Grotta Mangiapane: Sicily’s Lost in Time Cave

You’ll have a tough time finding Grotta Mangiapane, but you’ll know it when you see it, for the Grotta Mangiapane (or “Mangiapane Cave” for non-Italian speakers) contains a secret. The cave, 18 km northwest of Trapani on Sicily’s west coast, is home to an ancient village that has remained untouched for nearly seventy years. Today, the village functions as an open-air museum, where visitors can step back in time to see what Italian life was like in the golden days of yore.

The history of the cave isn’t quite set in stone (ba-dum tshh), but carvings found on the cave’s wall suggest it may have been settled during the Paleolithic era, nearly 10,000 years ago. Its recent history is much more clear. The village was named after the Mangiapane family, who lived in the village from the early 1800’s until around the 1950’s. In fact, it is thanks to a remaining Mangiapane family member that the village exists at all. After it was abandoned in the middle of the 20th century, it appeared the village would face a slow but terminal decline, and would ultimately be consigned to history. But a group of passionate local volunteers consulted with the Mangiapane family member and preserved the site precisely as it was.

A visit to Mangiapane starts well before you reach the stone and earth covered houses, stores, and places of worship of the village. You’ll first be confronted by the magnificent cave itself, which rises eighty metres into the sky. When you reach the village, you’re able to wander at will around the site, which stretches from the area at the base of the cave to seventy metres inside. There, you’ll find worksites, homes, and the original furniture and tools therein.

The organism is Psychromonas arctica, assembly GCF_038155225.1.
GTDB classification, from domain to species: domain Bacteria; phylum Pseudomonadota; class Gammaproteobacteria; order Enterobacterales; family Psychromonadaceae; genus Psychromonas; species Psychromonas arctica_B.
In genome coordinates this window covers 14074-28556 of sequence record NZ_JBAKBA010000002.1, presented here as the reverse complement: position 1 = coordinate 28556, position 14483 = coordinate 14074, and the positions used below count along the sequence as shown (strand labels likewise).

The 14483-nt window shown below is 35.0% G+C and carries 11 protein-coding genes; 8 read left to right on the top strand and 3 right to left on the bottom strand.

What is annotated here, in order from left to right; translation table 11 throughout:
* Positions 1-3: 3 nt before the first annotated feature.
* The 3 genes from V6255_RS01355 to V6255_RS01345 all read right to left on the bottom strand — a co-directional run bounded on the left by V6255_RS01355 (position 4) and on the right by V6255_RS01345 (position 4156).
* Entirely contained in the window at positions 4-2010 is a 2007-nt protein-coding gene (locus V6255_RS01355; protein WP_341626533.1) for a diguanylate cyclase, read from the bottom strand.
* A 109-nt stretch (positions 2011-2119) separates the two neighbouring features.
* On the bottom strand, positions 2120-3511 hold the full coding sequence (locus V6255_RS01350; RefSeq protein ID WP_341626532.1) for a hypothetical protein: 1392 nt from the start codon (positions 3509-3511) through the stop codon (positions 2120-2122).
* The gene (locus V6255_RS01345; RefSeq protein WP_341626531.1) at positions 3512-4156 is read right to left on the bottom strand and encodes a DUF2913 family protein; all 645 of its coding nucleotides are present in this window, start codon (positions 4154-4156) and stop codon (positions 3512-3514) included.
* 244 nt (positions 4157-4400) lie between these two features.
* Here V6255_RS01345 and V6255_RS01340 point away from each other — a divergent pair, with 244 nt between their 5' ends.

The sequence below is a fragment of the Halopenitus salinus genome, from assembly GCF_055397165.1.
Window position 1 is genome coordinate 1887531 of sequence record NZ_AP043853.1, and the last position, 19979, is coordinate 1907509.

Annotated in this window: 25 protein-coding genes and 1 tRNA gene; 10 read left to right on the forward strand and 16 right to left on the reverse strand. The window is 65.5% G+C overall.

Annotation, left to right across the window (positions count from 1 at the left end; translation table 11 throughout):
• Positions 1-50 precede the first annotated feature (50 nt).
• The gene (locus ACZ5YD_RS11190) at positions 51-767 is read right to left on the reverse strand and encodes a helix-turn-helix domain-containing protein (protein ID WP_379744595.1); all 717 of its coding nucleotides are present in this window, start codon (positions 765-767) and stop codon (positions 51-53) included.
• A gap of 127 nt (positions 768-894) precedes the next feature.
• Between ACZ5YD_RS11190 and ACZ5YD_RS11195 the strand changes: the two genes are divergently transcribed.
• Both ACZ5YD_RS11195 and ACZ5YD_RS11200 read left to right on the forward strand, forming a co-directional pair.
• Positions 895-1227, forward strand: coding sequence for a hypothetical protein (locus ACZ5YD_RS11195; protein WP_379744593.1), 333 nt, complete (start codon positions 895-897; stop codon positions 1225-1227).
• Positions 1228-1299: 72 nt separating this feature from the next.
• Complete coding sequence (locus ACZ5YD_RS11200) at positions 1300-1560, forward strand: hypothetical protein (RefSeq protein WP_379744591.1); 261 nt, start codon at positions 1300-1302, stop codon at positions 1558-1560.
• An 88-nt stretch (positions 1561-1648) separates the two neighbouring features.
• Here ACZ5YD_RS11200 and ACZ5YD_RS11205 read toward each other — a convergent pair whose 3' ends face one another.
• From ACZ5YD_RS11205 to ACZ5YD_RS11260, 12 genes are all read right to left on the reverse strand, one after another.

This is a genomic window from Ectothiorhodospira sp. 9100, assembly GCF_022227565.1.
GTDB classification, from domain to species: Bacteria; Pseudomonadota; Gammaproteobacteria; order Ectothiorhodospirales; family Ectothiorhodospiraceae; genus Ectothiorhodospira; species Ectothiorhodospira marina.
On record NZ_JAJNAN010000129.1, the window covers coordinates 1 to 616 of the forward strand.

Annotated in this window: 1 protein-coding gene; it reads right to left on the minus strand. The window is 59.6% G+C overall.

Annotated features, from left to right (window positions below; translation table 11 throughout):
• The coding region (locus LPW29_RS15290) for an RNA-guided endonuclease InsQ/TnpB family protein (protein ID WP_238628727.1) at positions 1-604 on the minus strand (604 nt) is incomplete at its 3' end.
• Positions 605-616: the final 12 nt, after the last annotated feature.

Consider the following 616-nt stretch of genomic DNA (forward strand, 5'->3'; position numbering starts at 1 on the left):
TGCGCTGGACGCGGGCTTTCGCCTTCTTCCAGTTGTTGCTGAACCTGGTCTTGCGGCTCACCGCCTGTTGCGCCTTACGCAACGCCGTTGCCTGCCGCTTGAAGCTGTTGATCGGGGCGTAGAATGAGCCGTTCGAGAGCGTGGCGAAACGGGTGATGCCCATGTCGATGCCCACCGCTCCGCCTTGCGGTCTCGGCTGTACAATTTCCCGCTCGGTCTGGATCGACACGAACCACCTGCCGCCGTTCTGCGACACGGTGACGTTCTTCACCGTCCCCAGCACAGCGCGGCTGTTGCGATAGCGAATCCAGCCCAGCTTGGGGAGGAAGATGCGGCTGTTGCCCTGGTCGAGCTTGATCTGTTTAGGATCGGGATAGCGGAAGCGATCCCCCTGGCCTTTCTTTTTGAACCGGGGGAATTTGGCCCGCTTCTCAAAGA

We know this phrase gets bandied around a lot, but the Mangiapane Cave really isn’t your usual travel destination. There are few signs telling you where it is and no coaches to shuttle you to and from your hotel. On any given day, it may look abandoned, true to its real state, possibly devoid of tourism officials and definitely devoid of the fast food chains and souvenir shops found at most tourist spots. There’s also a good chance you’ll have to get by in your broken Italian, because it’s unlikely there’ll be anybody there able to speak English. But then, would you want it any other way? This is the real deal – a chance to not just see Sicily as it once was, but experience it, too, without the comforts and expectations of 21st century hospitality. That, along with the sheer magnificence of the site, is what makes the Mangiapane Cave so special.

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Grotta_Mangiapane13,, Image sources on Flickr: Jim Waddington, Claudio Pink, Sergio, Idivita, Tim Atkin, Luca da Caccio.

One Response
  1. February 8, 2016

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